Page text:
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Title: Systematics of colletotrichum pathogens associated with strawberry plants.
Author: Buddie, Alan Graham.
ISNI:       0000 0001 3508 1750
Awarding Body: Royal Holloway, University of London
Current Institution: Royal Holloway, University of London
Date of Award: 1998
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Species of the genus Colletotrichum Corda are responsible for many diseases of economically important crops world-wide. One particularly susceptible crop is strawberry (Fragaria spp.) on which Colletotrichum spp. cause extremely destructive anthracnose diseases, characterised by black necrotic lesions on any part of the plant. Three "species" have been implicated in the disease: C. acutatum, C. jragariae, and C. gloeosporioides. C. acutatum is considered the causal organism of strawberry blackspot in Europe and is subject to quarantine regulations within the EU; c.jragariae has only been found in the Americas and was formerly considered the sole cause of strawberry anthracnose in North America; and C. gloeosporioides is a heterogeneous "species aggregate" which has a morphological range which can encompass examples of other "species", especially C. jragariae. The absence of a reliable test for distinguishing these "species" - classical morphological approaches are unsatisfactory - led to an international multi-disciplinary project to characterise Colletotrichum pathogens of strawberry and develop diagnostic tests for individual taxa (\,,,;,,,\..c_,,\_ \:x~ t:k._ ~0). The research reported in this thesis has demonstrated the utility of a multidisciplinary approach to the systematics of Colletotrichum pathogens of strawberry. Data obtained have supported taxon groupings at different levels. The use of mtDNA provided data of two complementary types. Firstly, the NMS primers were utilised in amplification of a fragment of "species aggregate" -specific size (with three notable exceptions) from the mitochondrial small subunit rDNA. Secondly, the Hae III restriction digests of A+T-rich DNA were able to highlight groupings below the level of species aggregates. This latter method was able to distinguish the meioticallyreproducing strains of C. jragariae from anamorphic isolates and elicited two distinct subgroups in C. acutatum. PCR techniques previously described by Mills and co works and Freeman and Rodriguez were assessed for their utility and reliability. Isozyme analyses were moderately useful for taxon differentiation at an infraspecific level with the esterase systems.Study of extracellular enzyme activities using 4 MU substituted compounds was of limited diagnostic use. Additional physiological and biochemical tests did not reveal many discriminatory tests. A few tests, however, did reflect the greater vigour generally displayed by C. jragariae isolates. Utilisation of glucuronamide and growth rate on casein were two such tests. The physiological and biochemical tests were demonstrably more useful when put together with the data from EU Project colleagues and subjected to cluster analyses and ordination techniques, then when analysed as discrete tests. Colleagues in collaborating laboratories undertook a battery of tests including molecular, physiological and biochemical studies. It is appropriate to use the entire set of information obtained from the overall EU-Project in order to fully define the groups. The results reported in this thesis can stand alone, however, allowing discrimination of the taxa at several levels.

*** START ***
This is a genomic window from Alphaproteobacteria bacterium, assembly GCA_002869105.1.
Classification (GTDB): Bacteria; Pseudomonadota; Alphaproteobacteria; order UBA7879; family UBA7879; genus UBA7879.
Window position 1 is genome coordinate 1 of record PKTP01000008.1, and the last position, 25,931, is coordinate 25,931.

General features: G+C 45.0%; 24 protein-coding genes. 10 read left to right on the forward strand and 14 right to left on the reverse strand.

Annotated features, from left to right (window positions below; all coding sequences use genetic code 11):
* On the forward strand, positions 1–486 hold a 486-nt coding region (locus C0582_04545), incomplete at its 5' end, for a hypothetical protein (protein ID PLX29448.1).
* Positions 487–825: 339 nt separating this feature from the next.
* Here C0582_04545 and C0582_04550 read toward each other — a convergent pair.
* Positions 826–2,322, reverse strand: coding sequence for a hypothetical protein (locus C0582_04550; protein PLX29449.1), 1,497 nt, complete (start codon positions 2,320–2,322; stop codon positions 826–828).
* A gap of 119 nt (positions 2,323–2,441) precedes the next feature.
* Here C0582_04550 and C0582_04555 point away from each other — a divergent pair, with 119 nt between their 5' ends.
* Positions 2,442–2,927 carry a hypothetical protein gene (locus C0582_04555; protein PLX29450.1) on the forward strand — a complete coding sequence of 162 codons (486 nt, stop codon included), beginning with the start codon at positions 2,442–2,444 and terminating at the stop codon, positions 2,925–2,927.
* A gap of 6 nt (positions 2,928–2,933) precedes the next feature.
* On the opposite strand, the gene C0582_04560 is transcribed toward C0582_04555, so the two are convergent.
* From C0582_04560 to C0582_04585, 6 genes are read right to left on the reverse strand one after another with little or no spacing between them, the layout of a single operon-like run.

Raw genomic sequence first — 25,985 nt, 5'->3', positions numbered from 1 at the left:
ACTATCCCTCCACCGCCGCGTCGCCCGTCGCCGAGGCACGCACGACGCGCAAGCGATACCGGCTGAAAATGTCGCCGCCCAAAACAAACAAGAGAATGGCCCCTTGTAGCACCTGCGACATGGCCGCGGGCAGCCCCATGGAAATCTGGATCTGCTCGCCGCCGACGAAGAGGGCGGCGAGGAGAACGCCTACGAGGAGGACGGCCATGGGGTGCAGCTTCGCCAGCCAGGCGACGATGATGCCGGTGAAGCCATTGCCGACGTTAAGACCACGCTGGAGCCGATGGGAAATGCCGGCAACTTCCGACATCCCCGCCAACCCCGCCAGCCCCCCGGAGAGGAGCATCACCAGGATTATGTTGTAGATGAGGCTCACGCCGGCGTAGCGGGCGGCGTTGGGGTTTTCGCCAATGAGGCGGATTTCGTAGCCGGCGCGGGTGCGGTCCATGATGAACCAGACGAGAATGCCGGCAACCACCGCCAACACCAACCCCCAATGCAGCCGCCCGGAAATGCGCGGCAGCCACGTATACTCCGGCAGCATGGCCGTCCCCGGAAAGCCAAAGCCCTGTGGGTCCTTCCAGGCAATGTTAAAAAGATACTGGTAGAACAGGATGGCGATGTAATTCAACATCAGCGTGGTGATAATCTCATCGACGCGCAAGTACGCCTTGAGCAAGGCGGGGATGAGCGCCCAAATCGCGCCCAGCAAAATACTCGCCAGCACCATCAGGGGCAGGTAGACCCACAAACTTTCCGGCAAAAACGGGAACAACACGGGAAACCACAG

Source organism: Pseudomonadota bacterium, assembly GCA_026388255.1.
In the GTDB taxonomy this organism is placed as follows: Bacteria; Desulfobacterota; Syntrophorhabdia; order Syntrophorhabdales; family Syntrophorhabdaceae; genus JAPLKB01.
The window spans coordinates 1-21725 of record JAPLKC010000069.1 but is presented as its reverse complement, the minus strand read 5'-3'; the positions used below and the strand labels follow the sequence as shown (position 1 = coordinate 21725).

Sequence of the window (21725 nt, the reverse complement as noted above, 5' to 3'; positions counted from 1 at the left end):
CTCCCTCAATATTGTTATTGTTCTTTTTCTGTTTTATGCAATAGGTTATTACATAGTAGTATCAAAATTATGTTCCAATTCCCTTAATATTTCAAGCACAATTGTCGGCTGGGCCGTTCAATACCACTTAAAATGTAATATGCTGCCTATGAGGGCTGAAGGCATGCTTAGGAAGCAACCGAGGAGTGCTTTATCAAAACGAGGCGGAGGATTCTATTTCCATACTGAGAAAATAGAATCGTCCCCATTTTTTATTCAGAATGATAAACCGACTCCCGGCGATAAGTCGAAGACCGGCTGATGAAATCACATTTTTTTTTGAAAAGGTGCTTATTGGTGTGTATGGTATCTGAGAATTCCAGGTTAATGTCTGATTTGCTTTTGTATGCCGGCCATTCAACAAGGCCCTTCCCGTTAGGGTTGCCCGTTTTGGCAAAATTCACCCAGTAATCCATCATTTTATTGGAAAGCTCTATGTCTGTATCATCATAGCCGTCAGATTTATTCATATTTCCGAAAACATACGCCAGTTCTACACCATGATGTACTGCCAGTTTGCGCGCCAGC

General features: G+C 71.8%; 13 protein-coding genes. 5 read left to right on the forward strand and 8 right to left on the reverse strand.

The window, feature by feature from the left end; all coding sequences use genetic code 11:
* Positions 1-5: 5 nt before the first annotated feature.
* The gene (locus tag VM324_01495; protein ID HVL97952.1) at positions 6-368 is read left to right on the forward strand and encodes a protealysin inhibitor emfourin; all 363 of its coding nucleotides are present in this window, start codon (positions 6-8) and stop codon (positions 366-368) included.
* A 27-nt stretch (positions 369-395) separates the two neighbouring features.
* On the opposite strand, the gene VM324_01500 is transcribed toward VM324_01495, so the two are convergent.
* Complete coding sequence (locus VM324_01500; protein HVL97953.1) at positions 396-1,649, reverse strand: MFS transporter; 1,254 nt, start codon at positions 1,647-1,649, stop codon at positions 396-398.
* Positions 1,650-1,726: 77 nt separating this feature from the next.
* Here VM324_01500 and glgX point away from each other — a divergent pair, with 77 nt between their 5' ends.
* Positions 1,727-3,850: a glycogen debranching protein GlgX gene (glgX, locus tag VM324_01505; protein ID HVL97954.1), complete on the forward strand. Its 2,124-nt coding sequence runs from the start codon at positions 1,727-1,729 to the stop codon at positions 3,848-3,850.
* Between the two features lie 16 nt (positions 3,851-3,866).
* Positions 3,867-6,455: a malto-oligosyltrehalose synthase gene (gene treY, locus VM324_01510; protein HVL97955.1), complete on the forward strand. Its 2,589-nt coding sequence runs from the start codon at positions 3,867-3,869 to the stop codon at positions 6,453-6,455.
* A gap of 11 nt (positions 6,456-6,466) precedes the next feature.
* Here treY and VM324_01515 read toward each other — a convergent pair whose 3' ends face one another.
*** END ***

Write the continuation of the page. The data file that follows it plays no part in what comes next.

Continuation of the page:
Supervisor: Not available Sponsor: Not available
Qualification Name: Thesis (Ph.D.) Qualification Level: Doctoral
EThOS ID:  DOI: Not available
Keywords: Strawberry blackspot Agronomy Plant diseases Horticulture Botany